Hakonechloa Macra (Japanese Forest Grass) Growing Guide


Hakonechloa macra, commonly known as Japanese forest grass or Hakone grass, is a graceful ornamental grass admired for its cascading foliage and shade tolerance. This versatile plant has become increasingly popular in gardens thanks to its elegance and adaptability. With its cascading habit and distinctive striped leaves, Hakonechloa macra adds a refined touch to borders, containers, and shaded areas.

Hakonechloa Macra is highly valued in landscaping for its ability to bring a flowing, natural look to gardens. Its fine texture and swaying foliage creates a relaxed feel. This ornamental grass thrives in shady spots where many other plants fail to prosper. It tolerates a wide range of soil conditions, making it an excellent option for problem areas.

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Hakonechloa Macra: Characteristics and Uses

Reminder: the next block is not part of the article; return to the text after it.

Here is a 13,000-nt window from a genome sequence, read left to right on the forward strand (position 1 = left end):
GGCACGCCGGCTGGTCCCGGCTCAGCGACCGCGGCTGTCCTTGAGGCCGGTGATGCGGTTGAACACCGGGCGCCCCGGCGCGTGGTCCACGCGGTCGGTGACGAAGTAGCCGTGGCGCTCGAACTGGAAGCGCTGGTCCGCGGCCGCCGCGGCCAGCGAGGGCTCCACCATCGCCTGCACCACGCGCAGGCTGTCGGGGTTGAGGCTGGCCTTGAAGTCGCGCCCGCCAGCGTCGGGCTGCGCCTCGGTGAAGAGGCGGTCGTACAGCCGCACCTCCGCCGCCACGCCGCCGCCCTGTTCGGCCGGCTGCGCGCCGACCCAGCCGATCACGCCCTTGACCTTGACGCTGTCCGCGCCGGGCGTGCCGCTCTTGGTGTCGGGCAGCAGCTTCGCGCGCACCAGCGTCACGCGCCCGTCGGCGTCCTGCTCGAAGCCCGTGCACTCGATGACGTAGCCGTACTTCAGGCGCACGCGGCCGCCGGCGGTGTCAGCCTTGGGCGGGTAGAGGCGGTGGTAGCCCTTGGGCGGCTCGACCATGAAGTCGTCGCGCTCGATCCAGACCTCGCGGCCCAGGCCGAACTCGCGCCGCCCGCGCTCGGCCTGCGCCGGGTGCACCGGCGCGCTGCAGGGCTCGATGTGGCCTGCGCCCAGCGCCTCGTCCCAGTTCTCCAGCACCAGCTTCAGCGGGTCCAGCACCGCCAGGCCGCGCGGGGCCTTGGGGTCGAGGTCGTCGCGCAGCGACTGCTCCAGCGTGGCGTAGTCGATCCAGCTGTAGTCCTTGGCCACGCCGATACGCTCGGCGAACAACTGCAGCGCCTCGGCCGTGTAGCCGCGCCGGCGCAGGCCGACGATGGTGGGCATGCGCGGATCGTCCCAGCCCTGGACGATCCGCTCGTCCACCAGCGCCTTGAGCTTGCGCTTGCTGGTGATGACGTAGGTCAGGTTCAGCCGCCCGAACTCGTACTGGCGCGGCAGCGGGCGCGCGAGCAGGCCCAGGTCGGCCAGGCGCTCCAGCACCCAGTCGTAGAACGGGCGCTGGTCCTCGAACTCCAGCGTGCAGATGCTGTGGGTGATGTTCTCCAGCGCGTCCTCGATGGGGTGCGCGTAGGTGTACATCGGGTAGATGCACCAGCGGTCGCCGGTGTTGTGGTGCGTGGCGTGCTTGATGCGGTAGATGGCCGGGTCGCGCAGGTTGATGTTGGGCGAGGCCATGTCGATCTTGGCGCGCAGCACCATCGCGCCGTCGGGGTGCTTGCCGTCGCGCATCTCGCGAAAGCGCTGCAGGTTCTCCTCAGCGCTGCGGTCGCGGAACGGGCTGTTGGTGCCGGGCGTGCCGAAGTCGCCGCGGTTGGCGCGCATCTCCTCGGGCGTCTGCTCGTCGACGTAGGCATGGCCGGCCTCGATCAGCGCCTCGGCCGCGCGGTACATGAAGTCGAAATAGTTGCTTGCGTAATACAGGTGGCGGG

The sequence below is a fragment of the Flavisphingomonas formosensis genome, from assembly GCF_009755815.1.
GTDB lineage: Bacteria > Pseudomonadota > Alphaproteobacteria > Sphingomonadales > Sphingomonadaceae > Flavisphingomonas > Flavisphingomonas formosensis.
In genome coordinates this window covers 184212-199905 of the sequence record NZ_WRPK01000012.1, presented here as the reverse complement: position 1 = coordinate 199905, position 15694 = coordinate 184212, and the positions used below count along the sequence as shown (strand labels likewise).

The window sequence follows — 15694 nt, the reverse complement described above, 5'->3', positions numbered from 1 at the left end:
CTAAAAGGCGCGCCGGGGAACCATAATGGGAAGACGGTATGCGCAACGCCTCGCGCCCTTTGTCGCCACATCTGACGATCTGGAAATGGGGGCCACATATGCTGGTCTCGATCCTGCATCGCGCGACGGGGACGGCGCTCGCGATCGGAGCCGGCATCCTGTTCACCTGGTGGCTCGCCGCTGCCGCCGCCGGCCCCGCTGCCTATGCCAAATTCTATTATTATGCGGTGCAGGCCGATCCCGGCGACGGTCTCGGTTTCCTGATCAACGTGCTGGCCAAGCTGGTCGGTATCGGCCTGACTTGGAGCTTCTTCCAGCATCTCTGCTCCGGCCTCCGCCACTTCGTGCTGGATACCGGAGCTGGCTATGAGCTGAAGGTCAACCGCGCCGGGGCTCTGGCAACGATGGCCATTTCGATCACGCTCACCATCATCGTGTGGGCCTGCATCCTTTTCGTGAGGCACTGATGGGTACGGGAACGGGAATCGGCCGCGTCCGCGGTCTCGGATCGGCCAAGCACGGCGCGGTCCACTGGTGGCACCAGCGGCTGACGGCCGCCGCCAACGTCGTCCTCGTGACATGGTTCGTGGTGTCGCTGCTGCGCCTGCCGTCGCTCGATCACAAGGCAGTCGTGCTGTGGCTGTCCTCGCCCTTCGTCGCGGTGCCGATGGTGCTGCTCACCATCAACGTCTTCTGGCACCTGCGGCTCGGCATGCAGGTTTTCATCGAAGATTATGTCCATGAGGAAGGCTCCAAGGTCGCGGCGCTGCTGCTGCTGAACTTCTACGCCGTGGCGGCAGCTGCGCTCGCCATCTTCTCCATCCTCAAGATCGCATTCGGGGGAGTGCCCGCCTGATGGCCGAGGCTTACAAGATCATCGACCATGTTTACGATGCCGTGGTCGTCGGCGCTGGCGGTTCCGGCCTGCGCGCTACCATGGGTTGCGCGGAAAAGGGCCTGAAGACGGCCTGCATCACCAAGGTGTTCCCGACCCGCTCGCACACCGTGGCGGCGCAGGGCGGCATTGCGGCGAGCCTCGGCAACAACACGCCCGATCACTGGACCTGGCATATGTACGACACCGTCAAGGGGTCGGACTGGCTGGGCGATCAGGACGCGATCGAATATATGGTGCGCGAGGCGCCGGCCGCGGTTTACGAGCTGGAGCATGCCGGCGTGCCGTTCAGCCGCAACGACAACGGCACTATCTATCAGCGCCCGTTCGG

Hakonechloa macra possesses several noteworthy characteristics that make it a prime choice for many garden settings. Some of the most important features include:

  • Cascading habit, with arching foliage that sways gracefully in the breeze
  • Striking striped green and white or pink-tinged leaves
  • Shade tolerance and ability to thrive in low light areas
  • Adaptability to various soil types and moisture levels
  • Spreads slowly to form an attractive mound or groundcover

This versatile grass fits beautifully into woodland gardens, shady borders, and areas beneath trees. The cascading foliage and sweeping texture makes a lovely contrast to broad-leaved perennials and bold foliage plants. Hakonechloa macra blends well in Asian-inspired gardens too.

For landscaping uses, Hakonechloa macra works excellently as:

  • Groundcover or mass plantings to cover slopes and shaded areas